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Denny Gives… And then Takes Back

by Max Shapiro |  Published: Jan 25, 2012


Max Shapiro“Hey, Maxey, ya knows any good revolutions?”

Well, here we go again. Once again I found myself in Big Denny’s Barstow Card Casino, and once again I found myself caught up in yet another stupid conversation with this dumb gorilla. “Well,” I replied, “there’s the American Revolution, the Russian Revolution, the…”

“Nah, nah, I ain’t talkin’ about dat kinda junk. I means New Year’s revolutions. Ya knows, nice t’ings I oughta promise myself ta do dis year.”

Oh, resolutions. Well, where could I begin? Tell him to run honest games, get rid of all his thug dealers, tell his guards not to steal customers’ car radios, maybe even vacuum his dump casino once in a while? I knew all those suggestions would be a waste of time, but then I had an idea.

“Have you ever thought of running a charity tournament, Denny?”

The big ape scratched his head. Charity tournament? What’s dat?”

I explained that charity poker tournaments were a huge and growing endeavor, that just about every casino now stages them, with various organizations, notably “Poker Gives,” offering to help arrange them.

Is dat a good way ta make some dough?”

“No, no,” I sighed. You’re not supposed to make money at such events. All the proceeds go to some good cause you pick out.”

“Ya expect me ta go troo all dat trouble, puttin’ on a tournament an’ getting’ nuttin’ outta it? What’s da point, Maxey?”

“Well, for one thing, you’d be doing something decent for a change. You’d be helping some worthwhile cause, bringing good will to the casino…” I could see Denny yawning. I knew I needed a better hook, and then I thought of one. “You’d also be bringing in a lot of potential customers for the first time.”

That did it. I had Denny’s attention, and we began discussing various possible causes.
“Maybe we could just give da money to da cops,” he suggested. “Den dey might stop raidin’ da joint so much.”

I pointed out that the police department was not a legitimate charity. After some go-around, I finally went along with Big Denny’s idea of donating the proceeds to the homeless residents of Barstow. That seemed quite appropriate, since the Barstow Card Casino was the main reason there were so many homeless people in the area in the first place.

After a lot of discussion, the details were finally worked out. The event would be called “Denny Donates,” It would be a $50 buy-in event, with rebuys the first four hours, and with half of the prize pool going to the players, 45 percent to the homeless and 5 percent to me for coming up with the idea. The dealers would be warned that since this was a charity event, they would not be allowed to steal chips out of the pot (or at least not too many).

A date was set, press releases were sent out, notices were posted all over town, and the big day arrived. A handful of local farmers showed up, along with a number of gullible out-of-towners who, being unfamiliar with Big Denny, assumed this would be a legitimate charity tournament. They learned otherwise when this story appeared the next day on the front page of the Barstow Bugle.

Riot Breaks Out at Barstow Card Casino Following Alleged ‘Charity’ Tournament

Barstow, CA — It was business as usual yesterday at Big Denny’s Barstow Card Casino, when bedlam broke out, this time over a supposed charity tournament called “Denny Donates.” A more appropriate title for the event would have been “Denny Defrauds.”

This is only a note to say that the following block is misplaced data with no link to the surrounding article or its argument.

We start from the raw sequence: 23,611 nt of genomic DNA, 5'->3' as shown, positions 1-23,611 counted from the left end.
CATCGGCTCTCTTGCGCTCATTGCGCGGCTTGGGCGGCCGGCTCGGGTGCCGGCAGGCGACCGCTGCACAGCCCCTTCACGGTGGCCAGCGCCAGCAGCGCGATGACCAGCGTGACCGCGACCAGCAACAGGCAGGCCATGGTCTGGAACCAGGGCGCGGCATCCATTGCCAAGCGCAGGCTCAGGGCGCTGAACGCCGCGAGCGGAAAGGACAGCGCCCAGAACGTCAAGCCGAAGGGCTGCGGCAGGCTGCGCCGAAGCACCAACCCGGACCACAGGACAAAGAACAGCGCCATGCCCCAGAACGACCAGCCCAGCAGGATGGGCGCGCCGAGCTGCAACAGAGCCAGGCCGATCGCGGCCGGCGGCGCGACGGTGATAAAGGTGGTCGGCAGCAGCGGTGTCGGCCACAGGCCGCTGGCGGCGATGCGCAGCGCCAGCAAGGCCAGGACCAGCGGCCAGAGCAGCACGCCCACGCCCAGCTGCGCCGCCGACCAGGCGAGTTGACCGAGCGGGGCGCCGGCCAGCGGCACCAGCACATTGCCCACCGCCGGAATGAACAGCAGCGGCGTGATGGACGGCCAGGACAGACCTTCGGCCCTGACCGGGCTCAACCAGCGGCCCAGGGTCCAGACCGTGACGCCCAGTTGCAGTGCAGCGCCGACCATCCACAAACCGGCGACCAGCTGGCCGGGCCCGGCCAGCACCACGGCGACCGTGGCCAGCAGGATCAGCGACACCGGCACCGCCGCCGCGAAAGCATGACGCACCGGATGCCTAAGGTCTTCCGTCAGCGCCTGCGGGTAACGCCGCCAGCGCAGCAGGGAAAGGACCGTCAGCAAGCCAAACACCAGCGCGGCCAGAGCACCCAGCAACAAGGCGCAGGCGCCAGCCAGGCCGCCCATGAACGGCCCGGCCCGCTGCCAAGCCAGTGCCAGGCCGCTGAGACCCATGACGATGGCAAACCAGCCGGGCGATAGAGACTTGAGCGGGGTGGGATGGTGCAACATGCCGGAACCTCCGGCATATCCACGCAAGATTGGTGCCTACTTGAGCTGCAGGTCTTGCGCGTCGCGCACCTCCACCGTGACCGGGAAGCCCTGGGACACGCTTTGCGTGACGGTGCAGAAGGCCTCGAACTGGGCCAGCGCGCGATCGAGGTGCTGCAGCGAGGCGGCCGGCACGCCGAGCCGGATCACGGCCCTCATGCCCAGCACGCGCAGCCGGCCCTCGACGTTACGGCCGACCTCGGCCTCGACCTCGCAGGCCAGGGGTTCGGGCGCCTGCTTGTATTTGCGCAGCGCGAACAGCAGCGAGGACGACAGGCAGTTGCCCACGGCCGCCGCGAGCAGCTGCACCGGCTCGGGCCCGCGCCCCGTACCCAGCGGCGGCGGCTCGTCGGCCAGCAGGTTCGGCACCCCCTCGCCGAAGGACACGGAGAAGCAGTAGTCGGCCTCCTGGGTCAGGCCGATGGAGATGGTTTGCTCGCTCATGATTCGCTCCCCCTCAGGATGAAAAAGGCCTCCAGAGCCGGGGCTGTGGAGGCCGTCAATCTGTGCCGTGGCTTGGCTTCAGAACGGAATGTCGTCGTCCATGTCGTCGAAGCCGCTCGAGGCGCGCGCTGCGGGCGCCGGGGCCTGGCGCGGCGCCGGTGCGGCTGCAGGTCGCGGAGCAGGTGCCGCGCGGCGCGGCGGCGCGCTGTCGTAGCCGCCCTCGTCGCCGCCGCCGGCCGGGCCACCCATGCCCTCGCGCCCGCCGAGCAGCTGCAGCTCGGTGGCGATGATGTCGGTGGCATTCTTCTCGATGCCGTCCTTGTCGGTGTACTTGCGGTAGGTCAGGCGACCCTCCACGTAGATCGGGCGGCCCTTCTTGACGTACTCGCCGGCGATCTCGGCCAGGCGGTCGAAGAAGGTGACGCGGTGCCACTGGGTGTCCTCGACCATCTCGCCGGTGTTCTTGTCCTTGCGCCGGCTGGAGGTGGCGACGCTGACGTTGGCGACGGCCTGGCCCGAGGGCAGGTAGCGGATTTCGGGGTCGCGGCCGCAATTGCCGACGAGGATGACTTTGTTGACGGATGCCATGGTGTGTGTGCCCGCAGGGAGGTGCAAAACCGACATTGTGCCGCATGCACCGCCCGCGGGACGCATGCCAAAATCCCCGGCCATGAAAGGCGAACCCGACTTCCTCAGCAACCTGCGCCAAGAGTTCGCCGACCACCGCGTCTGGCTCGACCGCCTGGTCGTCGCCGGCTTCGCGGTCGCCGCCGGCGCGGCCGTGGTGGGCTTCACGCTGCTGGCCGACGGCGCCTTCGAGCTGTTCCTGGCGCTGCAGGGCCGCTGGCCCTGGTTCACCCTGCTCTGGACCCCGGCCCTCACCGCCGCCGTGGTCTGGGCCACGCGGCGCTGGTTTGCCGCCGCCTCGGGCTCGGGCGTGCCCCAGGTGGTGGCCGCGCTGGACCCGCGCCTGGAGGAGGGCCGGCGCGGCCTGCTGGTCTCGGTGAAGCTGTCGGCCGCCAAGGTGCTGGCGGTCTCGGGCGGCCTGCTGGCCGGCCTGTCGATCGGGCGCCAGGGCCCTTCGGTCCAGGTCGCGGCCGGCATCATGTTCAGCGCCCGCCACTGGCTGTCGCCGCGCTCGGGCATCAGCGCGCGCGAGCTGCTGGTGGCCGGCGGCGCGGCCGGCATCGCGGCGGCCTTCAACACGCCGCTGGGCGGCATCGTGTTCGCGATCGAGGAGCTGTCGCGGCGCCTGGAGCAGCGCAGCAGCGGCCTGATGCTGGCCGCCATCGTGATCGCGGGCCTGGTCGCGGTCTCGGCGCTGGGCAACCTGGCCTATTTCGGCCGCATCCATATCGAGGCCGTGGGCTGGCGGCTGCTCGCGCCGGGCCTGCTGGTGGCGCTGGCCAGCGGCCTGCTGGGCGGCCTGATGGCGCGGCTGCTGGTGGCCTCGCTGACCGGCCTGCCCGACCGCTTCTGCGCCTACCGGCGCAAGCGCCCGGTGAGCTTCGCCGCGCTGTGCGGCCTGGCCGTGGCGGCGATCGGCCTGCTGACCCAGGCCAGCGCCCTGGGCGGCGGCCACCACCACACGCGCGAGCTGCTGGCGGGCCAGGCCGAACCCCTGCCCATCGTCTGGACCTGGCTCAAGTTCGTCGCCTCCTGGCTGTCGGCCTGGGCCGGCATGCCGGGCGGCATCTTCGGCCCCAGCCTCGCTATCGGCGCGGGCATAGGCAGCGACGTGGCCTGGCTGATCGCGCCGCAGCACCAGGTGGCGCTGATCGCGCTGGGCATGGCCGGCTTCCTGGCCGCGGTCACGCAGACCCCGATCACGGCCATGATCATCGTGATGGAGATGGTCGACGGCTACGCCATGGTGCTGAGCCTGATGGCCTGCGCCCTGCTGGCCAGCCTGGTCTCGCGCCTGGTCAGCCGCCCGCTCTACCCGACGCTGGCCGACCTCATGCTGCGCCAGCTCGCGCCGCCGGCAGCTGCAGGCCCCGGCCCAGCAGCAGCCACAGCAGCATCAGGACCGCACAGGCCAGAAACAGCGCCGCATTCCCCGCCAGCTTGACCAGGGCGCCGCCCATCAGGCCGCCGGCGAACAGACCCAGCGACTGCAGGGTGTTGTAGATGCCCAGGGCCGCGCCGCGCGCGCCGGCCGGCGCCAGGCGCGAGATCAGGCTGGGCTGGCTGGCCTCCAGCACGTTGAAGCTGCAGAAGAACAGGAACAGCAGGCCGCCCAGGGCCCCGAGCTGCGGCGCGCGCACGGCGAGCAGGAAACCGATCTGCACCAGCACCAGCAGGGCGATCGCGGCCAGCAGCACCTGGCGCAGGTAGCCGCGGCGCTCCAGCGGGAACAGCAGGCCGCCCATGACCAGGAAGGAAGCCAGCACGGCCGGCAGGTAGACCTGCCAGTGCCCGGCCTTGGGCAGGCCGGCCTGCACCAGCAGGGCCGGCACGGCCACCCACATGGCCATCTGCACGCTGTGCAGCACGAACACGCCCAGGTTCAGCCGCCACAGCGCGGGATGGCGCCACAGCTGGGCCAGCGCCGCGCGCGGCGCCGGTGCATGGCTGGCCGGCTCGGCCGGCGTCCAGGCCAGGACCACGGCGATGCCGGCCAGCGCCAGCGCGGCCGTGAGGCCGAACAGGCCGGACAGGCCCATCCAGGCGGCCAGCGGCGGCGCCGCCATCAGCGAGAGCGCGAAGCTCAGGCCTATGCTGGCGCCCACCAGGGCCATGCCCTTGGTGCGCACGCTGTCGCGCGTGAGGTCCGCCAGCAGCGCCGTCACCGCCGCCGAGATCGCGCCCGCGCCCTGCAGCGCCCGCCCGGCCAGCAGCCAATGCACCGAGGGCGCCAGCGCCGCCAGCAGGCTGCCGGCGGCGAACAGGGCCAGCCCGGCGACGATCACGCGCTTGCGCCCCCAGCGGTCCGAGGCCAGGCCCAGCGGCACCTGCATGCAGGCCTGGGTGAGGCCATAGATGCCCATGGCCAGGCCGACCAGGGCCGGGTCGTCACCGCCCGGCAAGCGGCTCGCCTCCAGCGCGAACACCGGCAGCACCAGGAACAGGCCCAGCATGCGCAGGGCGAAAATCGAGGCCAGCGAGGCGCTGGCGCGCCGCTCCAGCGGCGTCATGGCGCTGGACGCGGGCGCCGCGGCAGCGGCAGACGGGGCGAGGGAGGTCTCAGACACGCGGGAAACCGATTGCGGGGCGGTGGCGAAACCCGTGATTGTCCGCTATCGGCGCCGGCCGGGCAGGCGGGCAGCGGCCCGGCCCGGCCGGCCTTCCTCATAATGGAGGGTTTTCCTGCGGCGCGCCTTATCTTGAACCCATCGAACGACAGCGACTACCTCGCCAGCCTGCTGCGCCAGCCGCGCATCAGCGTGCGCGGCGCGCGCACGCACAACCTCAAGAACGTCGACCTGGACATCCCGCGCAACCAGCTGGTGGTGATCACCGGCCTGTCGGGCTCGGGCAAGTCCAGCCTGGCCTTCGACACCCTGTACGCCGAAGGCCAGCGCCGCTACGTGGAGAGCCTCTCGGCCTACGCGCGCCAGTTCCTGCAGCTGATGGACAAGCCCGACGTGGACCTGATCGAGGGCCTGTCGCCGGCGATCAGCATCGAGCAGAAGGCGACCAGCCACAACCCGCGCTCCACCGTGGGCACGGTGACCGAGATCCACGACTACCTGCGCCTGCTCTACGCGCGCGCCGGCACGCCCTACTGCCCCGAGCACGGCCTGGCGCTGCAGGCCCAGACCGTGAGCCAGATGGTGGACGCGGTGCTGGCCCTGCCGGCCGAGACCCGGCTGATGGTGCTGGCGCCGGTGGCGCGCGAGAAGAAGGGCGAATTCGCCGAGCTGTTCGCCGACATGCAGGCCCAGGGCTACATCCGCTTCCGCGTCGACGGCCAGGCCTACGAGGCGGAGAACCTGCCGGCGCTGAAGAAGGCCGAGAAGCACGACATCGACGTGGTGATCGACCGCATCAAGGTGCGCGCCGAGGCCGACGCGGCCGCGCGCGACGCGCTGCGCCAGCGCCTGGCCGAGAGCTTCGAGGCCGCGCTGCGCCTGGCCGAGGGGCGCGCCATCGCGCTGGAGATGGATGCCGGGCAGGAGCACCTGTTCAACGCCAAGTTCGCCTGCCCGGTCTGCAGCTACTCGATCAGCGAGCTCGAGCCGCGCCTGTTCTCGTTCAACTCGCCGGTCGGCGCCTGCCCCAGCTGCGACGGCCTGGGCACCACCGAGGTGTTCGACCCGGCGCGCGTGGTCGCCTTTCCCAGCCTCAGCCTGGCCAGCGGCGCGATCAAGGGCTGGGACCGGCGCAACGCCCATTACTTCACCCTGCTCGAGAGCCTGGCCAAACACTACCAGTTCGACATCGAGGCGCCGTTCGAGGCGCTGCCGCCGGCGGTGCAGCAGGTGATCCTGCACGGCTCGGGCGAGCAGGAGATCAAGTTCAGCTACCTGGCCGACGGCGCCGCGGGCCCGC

It was advertised as a $50 rebuy event with half the prize money to go to the Barstow Homeless Shelter. Mutters of surprise and discontent began breaking out when players discovered that they started with only $100 in chips, with blinds of $5-$10, five-minute rounds, and limits jumping skywards from there. Players immediately began going broke, but every time one of them attempted to get up and leave, Big Denny would come over and push him back in his chair.

“Don’t ya know dis is a charity tournament, ya cheap bum?” he would bark. “Ya better rebuy or else!”

Things began to get worse when players realized that every time someone went all in, invariably he would lose all his chips, even holding pocket aces against a deuce-seven, and then would be forced to rebuy. Players claiming they had no more cash were promptly marched by a guard to an ATM machine. The exception to this rule seemed to involve the several off-duty dealers playing the event, whose stacks kept steadily rising.

Then, when a busted-out player was finally allowed to leave, he first had to get past a stern-looking guard at the door holding a sign reading, “Donations accepted.”

Things came to a climax when the tournament ended, results were posted, and any first-grader could figure out that the number of entrants, rebuys and total prize pool all were obviously just a small fraction of what they should have been. Rebellion erupted, with the players demanding their money back. Just as they began descending on Big Denny, the fire alarm sounded and the guards threw the mob out of the casino.

The final sum to be donated to the Barstow Homeless Shelter has yet to be determined, and city authorities have promised that a full investigation of the tournament will be instigated.

Just what I should have expected. Even worse, I later checked around and discovered that there is no such place as the Barstow Homeless Shelter. Well, what else is new? Charity may begin at home, but with Big Denny, it also ends at his home. Oh, and in case you were one of those playing in that tournament, I wouldn’t recommend trying to claim your buy-ins as charitable deductions. ♠

Max Shapiro, a lifelong poker player and former newspaper reporter with several writing awards to his credit, has been writing a humor column for Card Player ever since it was launched more than 20 years ago. His early columns were collected in his book, Read ’em and Laugh.